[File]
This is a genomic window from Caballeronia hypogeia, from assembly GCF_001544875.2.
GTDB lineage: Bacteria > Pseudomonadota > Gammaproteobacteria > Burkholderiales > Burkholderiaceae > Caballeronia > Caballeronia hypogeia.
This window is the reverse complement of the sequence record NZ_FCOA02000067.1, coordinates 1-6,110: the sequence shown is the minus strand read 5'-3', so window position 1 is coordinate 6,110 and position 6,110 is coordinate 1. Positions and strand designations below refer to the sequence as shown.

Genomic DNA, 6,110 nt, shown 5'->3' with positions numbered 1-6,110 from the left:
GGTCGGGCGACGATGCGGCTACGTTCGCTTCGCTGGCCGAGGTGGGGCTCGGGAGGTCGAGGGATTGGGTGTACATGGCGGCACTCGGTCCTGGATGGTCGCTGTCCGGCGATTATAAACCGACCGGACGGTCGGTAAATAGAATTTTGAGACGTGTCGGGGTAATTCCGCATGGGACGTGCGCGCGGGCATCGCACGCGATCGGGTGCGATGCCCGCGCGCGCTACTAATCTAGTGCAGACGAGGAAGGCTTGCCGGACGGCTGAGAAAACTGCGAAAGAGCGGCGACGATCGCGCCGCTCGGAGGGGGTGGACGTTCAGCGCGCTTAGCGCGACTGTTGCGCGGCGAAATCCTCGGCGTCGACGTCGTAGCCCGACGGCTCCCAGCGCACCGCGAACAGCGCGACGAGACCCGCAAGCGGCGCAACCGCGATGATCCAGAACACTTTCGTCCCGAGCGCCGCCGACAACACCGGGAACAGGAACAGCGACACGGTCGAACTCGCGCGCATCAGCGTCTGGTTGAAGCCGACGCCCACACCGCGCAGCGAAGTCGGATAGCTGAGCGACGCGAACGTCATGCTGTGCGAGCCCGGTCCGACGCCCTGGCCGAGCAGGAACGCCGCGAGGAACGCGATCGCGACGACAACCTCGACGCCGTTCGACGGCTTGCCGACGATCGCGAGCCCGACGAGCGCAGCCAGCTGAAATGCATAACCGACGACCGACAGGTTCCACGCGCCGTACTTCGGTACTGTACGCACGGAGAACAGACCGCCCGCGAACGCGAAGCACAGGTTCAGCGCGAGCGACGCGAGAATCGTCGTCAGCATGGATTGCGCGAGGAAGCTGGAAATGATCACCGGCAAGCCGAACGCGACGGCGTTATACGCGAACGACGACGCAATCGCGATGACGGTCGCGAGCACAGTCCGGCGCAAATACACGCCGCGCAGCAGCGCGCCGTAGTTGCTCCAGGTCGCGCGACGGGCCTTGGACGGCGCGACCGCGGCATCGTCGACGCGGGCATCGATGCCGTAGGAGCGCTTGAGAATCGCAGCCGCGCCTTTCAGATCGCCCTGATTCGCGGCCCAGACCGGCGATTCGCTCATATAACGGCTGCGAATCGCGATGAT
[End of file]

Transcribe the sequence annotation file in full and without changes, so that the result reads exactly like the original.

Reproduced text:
This is a genomic window from Caballeronia hypogeia, from assembly GCF_001544875.2.
GTDB lineage: Bacteria > Pseudomonadota > Gammaproteobacteria > Burkholderiales > Burkholderiaceae > Caballeronia > Caballeronia hypogeia.
This window is the reverse complement of the sequence record NZ_FCOA02000067.1, coordinates 1-6,110: the sequence shown is the minus strand read 5'-3', so window position 1 is coordinate 6,110 and position 6,110 is coordinate 1. Positions and strand designations below refer to the sequence as shown.

Genomic DNA, 6,110 nt, shown 5'->3' with positions numbered 1-6,110 from the left:
GGTCGGGCGACGATGCGGCTACGTTCGCTTCGCTGGCCGAGGTGGGGCTCGGGAGGTCGAGGGATTGGGTGTACATGGCGGCACTCGGTCCTGGATGGTCGCTGTCCGGCGATTATAAACCGACCGGACGGTCGGTAAATAGAATTTTGAGACGTGTCGGGGTAATTCCGCATGGGACGTGCGCGCGGGCATCGCACGCGATCGGGTGCGATGCCCGCGCGCGCTACTAATCTAGTGCAGACGAGGAAGGCTTGCCGGACGGCTGAGAAAACTGCGAAAGAGCGGCGACGATCGCGCCGCTCGGAGGGGGTGGACGTTCAGCGCGCTTAGCGCGACTGTTGCGCGGCGAAATCCTCGGCGTCGACGTCGTAGCCCGACGGCTCCCAGCGCACCGCGAACAGCGCGACGAGACCCGCAAGCGGCGCAACCGCGATGATCCAGAACACTTTCGTCCCGAGCGCCGCCGACAACACCGGGAACAGGAACAGCGACACGGTCGAACTCGCGCGCATCAGCGTCTGGTTGAAGCCGACGCCCACACCGCGCAGCGAAGTCGGATAGCTGAGCGACGCGAACGTCATGCTGTGCGAGCCCGGTCCGACGCCCTGGCCGAGCAGGAACGCCGCGAGGAACGCGATCGCGACGACAACCTCGACGCCGTTCGACGGCTTGCCGACGATCGCGAGCCCGACGAGCGCAGCCAGCTGAAATGCATAACCGACGACCGACAGGTTCCACGCGCCGTACTTCGGTACTGTACGCACGGAGAACAGACCGCCCGCGAACGCGAAGCACAGGTTCAGCGCGAGCGACGCGAGAATCGTCGTCAGCATGGATTGCGCGAGGAAGCTGGAAATGATCACCGGCAAGCCGAACGCGACGGCGTTATACGCGAACGACGACGCAATCGCGATGACGGTCGCGAGCACAGTCCGGCGCAAATACACGCCGCGCAGCAGCGCGCCGTAGTTGCTCCAGGTCGCGCGACGGGCCTTGGACGGCGCGACCGCGGCATCGTCGACGCGGGCATCGATGCCGTAGGAGCGCTTGAGAATCGCAGCCGCGCCTTTCAGATCGCCCTGATTCGCGGCCCAGACCGGCGATTCGCTCATATAACGGCTGCGAATCGCGATGAT